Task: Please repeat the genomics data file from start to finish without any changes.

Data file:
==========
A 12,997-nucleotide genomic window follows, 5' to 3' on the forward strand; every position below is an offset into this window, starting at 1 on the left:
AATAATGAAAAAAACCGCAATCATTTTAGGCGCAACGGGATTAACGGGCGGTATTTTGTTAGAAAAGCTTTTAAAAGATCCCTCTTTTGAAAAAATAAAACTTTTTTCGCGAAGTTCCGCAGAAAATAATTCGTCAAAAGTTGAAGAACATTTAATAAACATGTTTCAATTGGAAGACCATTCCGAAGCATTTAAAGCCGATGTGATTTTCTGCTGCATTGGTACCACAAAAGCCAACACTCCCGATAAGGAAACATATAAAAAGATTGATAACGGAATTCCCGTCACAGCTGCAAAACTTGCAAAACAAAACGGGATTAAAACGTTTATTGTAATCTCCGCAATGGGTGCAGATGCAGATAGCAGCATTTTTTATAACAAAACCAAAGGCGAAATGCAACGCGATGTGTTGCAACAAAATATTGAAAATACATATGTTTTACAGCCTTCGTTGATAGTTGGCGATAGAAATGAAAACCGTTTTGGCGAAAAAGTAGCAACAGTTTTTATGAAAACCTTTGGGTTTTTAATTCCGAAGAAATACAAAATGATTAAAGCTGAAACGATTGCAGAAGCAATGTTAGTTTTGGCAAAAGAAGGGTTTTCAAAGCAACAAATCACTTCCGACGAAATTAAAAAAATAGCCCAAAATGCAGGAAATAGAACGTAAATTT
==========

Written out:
A 12,997-nucleotide genomic window follows, 5' to 3' on the forward strand; every position below is an offset into this window, starting at 1 on the left:
AATAATGAAAAAAACCGCAATCATTTTAGGCGCAACGGGATTAACGGGCGGTATTTTGTTAGAAAAGCTTTTAAAAGATCCCTCTTTTGAAAAAATAAAACTTTTTTCGCGAAGTTCCGCAGAAAATAATTCGTCAAAAGTTGAAGAACATTTAATAAACATGTTTCAATTGGAAGACCATTCCGAAGCATTTAAAGCCGATGTGATTTTCTGCTGCATTGGTACCACAAAAGCCAACACTCCCGATAAGGAAACATATAAAAAGATTGATAACGGAATTCCCGTCACAGCTGCAAAACTTGCAAAACAAAACGGGATTAAAACGTTTATTGTAATCTCCGCAATGGGTGCAGATGCAGATAGCAGCATTTTTTATAACAAAACCAAAGGCGAAATGCAACGCGATGTGTTGCAACAAAATATTGAAAATACATATGTTTTACAGCCTTCGTTGATAGTTGGCGATAGAAATGAAAACCGTTTTGGCGAAAAAGTAGCAACAGTTTTTATGAAAACCTTTGGGTTTTTAATTCCGAAGAAATACAAAATGATTAAAGCTGAAACGATTGCAGAAGCAATGTTAGTTTTGGCAAAAGAAGGGTTTTCAAAGCAACAAATCACTTCCGACGAAATTAAAAAAATAGCCCAAAATGCAGGAAATAGAACGTAAATTT